Science Says Feeling 'Hangry' Is A Real Emotion, So There
Science finally nails why hunger turns into hanger
We’ve all seen or experienced ourselves that zero to 100 emotional rollercoaster that comes when we’ve waited too long to eat. It can cause a range of emotions, from frustration to downright “I’m going to stab this pen through my own eyeball if someone doesn’t feed me immediately.” Also known as being “hangry”
Luckily, for those of us who experience the latter quite frequently, science may finally be able to explain why hunger-induced anger happens.
Jennifer MacCormack, a psychology and neuroscience doctoral candidate at the University of North Carolina, Chapel Hill wanted to understand exactly why hunger triggers hangriness in some people. What she and a team of researchers found was that two key factors, context and self-awareness, play a significant role in hunger turning into hanger.
They conducted two experiments to find out how hunger can overtake a person’s emotions. In one, MacCormack had two groups of undergraduates — one who’d been required to fast for five hours and one group who ate right before — come into her lab, with the sole purpose of annoying them. “Psych 101 students, bless their heart,” she tells NPR. “They didn’t know this was a study about feeling hangry.” Both groups participated in long and complex computer exercises “involving colored circles, only to have ‘the blue screen of death’ show up.”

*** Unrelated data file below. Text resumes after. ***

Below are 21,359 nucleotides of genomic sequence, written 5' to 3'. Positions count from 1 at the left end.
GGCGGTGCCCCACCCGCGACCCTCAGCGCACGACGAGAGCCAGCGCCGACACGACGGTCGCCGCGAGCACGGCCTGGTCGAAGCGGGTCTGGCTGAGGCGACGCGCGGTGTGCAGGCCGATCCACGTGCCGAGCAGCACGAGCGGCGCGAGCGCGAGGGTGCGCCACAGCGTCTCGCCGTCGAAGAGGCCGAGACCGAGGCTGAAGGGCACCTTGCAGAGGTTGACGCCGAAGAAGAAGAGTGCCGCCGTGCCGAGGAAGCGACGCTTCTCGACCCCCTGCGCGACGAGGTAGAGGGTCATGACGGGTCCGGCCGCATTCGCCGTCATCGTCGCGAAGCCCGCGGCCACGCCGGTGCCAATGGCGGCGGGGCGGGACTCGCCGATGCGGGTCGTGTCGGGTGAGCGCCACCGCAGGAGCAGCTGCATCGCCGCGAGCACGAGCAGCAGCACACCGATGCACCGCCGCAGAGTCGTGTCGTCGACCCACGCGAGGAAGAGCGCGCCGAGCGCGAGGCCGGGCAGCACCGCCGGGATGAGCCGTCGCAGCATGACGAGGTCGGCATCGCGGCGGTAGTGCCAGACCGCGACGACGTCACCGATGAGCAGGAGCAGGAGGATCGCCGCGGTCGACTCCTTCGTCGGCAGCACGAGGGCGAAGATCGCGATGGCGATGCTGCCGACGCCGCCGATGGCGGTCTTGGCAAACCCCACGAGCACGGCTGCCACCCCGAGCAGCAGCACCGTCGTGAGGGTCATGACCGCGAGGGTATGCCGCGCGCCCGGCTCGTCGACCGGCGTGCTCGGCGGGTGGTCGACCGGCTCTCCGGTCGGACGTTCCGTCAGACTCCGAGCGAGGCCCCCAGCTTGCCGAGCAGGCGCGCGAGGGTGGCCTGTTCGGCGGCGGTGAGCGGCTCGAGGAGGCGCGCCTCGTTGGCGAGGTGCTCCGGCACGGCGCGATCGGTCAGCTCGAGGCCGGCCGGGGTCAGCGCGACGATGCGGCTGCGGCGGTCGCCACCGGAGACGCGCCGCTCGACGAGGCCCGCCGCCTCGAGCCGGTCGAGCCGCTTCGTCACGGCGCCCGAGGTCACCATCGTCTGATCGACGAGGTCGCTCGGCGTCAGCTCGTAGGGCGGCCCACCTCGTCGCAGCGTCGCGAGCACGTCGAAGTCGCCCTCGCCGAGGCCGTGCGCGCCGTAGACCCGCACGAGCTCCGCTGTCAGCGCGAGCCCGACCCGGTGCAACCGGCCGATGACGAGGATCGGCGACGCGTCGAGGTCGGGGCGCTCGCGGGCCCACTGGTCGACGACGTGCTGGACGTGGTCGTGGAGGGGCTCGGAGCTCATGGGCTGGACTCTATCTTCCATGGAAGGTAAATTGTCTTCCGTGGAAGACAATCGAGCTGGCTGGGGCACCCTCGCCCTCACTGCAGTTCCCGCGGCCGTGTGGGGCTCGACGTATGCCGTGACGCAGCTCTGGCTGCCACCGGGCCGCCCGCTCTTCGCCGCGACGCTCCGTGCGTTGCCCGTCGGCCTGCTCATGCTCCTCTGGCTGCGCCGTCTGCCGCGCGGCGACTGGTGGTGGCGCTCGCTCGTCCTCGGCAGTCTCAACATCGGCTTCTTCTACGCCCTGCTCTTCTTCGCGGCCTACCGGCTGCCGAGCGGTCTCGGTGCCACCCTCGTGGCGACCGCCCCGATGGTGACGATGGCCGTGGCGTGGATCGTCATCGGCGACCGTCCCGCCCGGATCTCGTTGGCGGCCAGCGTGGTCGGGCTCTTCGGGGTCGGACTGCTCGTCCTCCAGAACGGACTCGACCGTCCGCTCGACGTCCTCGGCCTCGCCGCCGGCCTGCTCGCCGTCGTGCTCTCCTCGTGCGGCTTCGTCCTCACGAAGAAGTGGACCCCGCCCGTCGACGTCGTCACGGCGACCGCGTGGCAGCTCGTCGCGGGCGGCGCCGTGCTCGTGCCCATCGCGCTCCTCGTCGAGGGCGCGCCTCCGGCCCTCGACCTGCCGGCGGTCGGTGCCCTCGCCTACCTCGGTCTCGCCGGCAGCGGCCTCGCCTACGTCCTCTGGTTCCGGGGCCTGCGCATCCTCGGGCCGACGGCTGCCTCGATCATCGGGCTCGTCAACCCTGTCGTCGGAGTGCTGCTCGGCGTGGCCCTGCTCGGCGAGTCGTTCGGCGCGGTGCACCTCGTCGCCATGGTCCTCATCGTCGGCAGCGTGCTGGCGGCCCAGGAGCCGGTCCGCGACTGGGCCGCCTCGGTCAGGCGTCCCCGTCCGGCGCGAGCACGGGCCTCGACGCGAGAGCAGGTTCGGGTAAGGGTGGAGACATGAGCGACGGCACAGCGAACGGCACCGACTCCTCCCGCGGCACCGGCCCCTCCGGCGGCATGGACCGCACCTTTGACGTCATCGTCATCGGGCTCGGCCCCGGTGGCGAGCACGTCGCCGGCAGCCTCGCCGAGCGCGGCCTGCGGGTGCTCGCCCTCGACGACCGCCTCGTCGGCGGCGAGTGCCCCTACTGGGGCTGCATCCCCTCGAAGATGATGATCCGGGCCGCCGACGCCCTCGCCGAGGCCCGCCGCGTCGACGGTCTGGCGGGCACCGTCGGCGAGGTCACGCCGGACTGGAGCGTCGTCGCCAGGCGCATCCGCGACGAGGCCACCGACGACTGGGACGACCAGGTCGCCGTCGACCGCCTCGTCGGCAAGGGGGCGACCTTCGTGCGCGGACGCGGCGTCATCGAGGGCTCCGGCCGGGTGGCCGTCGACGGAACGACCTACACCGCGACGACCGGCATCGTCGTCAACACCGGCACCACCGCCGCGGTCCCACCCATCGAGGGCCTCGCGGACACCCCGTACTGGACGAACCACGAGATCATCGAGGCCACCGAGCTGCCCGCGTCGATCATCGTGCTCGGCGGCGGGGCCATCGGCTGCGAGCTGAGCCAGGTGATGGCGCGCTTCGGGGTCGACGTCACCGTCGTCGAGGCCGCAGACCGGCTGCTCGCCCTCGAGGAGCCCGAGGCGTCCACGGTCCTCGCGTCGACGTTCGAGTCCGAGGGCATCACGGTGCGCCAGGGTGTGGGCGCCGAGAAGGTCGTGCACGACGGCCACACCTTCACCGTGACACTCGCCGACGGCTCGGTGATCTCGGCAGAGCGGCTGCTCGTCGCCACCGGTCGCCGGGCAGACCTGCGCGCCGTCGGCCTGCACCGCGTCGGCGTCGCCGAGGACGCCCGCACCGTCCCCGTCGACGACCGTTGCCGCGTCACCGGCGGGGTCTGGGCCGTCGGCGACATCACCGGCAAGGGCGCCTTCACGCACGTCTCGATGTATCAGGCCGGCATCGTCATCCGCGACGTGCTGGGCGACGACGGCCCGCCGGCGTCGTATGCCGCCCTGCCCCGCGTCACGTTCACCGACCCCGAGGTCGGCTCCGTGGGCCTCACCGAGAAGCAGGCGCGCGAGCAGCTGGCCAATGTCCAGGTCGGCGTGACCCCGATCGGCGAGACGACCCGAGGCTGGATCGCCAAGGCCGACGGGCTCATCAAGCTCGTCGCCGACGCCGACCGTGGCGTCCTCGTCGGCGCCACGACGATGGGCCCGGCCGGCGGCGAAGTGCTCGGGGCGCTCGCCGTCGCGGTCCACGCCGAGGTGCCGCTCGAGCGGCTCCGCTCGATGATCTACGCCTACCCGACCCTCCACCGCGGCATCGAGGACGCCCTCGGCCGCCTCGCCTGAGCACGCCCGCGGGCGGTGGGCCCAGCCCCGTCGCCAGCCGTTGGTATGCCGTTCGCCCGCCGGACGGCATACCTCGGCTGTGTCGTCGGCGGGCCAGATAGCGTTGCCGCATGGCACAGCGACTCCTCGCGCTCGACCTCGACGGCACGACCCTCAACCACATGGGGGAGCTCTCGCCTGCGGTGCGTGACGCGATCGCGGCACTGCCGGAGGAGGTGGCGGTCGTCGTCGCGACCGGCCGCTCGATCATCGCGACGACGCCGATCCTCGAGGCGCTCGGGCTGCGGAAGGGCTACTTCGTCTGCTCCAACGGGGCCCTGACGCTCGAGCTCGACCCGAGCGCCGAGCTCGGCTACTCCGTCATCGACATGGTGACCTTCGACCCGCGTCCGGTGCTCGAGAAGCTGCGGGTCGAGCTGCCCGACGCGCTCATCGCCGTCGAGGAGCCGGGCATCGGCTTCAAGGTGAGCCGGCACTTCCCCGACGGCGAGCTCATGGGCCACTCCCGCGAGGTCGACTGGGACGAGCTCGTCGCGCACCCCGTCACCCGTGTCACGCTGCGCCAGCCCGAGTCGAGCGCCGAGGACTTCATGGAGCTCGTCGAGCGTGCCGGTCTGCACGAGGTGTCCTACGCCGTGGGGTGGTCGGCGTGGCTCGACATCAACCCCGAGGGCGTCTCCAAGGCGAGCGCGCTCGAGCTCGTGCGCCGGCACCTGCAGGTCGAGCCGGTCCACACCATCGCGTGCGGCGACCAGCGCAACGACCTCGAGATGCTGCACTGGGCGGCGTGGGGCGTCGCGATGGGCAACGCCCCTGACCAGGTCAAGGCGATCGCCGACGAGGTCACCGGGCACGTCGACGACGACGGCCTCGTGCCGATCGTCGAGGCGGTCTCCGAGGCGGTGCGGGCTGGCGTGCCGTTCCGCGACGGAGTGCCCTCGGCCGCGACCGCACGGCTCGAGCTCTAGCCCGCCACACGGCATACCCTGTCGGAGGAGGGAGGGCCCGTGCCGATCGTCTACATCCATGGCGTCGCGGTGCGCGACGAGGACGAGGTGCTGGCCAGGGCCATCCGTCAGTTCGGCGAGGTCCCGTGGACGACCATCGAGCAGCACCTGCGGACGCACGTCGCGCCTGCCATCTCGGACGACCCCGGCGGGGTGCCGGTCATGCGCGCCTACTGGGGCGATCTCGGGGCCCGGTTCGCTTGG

In another, MacCormack had people look at positive, negative, or neutral pictures, such as a cute kitty, a snarling dog, or a rock. What she found was that when “hungry or sated people looked at positive or neutral pictures, they didn’t feel any strong emotional shift in any direction. But when hungry people looked at negative images, they reacted much more strongly than those who had eaten recently.”
The findings, which were published in the journal Emotion, suggest that hunger alone isn’t enough to make someone hangry. “It’s context,” Elizabeth Davis, a psychologist at the University of California, Riverside says. “Hungry people need to be in some negative situation or subject to negative stimuli before they start feeling hangry.”
Unless you’re my husband, who believes any amount of hunger represents a seismic shift in the universe meant to torture him and him alone.
Davis also says based on MacCormack’s findings, people are less likely to become hangry if they are aware of their emotions. “Hunger makes us slightly unhappy to begin with, but we might not always realize that our mood is shifting.” Hunger “signals to us that something is wrong — that it’s time to eat,” she continues. “But as humans, we may misattribute that aversive feeling to something external before we look into what our body is telling us.”
Try telling that to a hungry person.
So, basically a person needs to be in touch with their emotions in a positive environment full of rainbows and unicorns and their hunger won’t turn to hanger. Perhaps never leaving the house without a Snickers bar in your purse is a more realistic alternative.